A Christian’s life begins with faith,
a gift from God through His Word and through Baptism.
But faith is not constant.
At any point, it’s either growing or shrinking.
If it weakens too far, it can die.
But a Christian’s life is also filled with other things.
There is joy, peace, and a sense of God’s love.
But there is also sorrow sometimes, grief, or fear.
Bad things happen to anyone in this world,
so much that it can seem random and senseless,
like the wind and waves on a stormy sea.
Our text is about something common to every Christian:
what happens when our faith meets the world’s storm?
In this world there is violence, anguish, death.
The threat of it darkens the vision of our faith,
like a fiery, twisting storm cloud.
How do you respond? Where is our trust in that moment?
Today we see what happens when we call upon Jesus for help.
The world’s raging alarms His disciples in their weakness.
Jesus remains with you so that you may call upon Him.
Now when He got into a boat, His disciples followed Him. And suddenly a great tempest arose on the sea, so that the boat was covered with the waves. But He was asleep. Then His disciples came to Him and awoke Him, saying, “Lord, save us! We are perishing!”
But He said to them, “Why are you fearful, O you of little faith?” Then He arose and rebuked the winds and the sea, and there was a great calm.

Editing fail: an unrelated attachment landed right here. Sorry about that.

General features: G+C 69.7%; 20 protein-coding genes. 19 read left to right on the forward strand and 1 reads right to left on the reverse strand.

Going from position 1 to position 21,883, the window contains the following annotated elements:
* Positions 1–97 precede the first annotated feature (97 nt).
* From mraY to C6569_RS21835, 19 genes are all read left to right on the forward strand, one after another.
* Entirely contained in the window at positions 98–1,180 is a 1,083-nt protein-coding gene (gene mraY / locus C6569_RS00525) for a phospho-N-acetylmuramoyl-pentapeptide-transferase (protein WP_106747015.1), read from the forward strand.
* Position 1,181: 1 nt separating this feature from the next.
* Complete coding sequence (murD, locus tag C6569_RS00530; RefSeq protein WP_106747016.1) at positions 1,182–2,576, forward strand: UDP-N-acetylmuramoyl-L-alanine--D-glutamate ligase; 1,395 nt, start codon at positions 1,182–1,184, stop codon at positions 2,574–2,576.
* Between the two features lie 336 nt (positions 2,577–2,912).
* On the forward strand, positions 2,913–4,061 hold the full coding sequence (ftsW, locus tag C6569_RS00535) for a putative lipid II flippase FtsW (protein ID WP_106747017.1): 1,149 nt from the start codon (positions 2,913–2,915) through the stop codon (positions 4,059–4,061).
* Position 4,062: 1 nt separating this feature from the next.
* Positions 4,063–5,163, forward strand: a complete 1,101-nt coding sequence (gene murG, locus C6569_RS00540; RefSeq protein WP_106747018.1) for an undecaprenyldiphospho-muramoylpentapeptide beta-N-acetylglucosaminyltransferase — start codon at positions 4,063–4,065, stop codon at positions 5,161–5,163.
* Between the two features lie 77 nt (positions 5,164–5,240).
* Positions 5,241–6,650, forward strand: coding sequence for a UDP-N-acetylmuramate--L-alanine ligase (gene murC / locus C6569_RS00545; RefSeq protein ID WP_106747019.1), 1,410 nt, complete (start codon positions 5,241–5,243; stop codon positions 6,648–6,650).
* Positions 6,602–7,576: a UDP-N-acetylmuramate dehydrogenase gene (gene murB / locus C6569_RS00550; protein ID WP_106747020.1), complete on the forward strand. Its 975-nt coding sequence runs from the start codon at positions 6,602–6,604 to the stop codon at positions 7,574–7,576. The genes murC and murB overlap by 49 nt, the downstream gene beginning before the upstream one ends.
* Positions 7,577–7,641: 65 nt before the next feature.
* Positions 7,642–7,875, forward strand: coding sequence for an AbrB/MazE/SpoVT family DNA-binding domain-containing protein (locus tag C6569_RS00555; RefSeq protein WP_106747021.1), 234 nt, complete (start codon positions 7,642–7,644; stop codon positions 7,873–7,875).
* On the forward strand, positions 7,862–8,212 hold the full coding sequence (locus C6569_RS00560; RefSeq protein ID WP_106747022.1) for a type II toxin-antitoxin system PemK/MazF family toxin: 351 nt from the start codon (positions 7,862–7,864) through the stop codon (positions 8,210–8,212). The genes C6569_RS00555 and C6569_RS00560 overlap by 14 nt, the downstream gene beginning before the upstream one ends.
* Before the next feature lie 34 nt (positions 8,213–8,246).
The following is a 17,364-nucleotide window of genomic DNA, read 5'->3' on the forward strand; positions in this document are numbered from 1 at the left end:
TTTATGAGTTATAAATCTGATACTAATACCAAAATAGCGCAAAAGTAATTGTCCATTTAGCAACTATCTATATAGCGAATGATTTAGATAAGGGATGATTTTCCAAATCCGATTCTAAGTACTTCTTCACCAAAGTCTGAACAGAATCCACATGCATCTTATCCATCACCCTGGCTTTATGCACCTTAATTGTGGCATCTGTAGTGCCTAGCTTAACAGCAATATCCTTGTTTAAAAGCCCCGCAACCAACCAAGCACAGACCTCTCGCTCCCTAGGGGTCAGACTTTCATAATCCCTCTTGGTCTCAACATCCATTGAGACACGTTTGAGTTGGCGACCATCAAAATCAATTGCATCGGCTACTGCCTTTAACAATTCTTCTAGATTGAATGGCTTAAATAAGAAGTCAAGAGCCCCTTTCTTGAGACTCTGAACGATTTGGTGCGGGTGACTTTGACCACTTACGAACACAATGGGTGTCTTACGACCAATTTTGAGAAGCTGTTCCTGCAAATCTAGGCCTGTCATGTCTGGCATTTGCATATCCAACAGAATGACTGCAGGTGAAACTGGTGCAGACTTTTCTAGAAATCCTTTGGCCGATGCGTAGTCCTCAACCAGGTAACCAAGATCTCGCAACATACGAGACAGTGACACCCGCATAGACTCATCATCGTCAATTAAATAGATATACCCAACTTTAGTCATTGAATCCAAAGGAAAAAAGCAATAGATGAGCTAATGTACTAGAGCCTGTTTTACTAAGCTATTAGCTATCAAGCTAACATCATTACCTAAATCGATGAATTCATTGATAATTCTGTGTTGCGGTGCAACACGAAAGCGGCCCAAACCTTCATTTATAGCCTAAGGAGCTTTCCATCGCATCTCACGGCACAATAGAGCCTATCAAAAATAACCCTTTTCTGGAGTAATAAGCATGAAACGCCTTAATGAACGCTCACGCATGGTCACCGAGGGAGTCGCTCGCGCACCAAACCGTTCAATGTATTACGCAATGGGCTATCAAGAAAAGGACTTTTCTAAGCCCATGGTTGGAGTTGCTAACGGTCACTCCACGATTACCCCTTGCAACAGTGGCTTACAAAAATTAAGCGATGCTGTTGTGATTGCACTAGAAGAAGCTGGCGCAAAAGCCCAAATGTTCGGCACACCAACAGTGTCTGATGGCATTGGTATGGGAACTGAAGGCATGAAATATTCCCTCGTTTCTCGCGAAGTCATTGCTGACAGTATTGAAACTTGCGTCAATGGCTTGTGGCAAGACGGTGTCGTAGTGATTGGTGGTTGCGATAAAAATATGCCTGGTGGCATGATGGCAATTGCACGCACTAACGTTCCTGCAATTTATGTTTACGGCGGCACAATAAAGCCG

So the men marveled, saying, “Who can this be, that even the winds and the sea obey Him?”
It almost always surprises us, but it shouldn’t by now.
Now when He got into a boat, His disciples followed Him.
And suddenly a great tempest arose on the sea…
Wherever Jesus goes in the world, there is a great tempest.
It happens so often that we can grow weary of it, or fail to notice.
But Jesus Himself said (Matthew 10:34),
Do not think that I came to bring peace on earth.
I did not come to bring peace but a sword.
And in Luke 12:49, He said,
I came to send fire on the earth,
and how I wish it were already kindled!
This is so because the world is in rebellion against Him,
and He came here to make all things new.
Every one of you was originally part of that rebellion.
It still clings to you like the smell of stale smoke.
To see it best, you have to consider Jesus.
He was slandered in the worst way,
but how did He deal with His vile accusers? In love.
Even when He was stern,
it was not for His own benefit; it was always for others.
But that’s not how you react to false accusation, is it?
When you are slandered, you are concerned about yourself,
rather than the good of your accusers.
Or consider Jesus’ trust in our text.
The waves tossed the boat like a match stick, and the wind howled.
But Jesus slept on.
You don’t have trust like that! You have anxiety, and fear.
So when Jesus calls you to be His disciple, it’s a great blessing.
He provides a peace that passes all understanding,
flowing from His forgiveness of your sins.
But the world is still around you, and in you.
The day comes when the wind rises and sky darkens.
Horrible things happen around you to other people,
like flashes of lightning with their booms of thunder.
Though no temptation has come beyond your ability to bear it,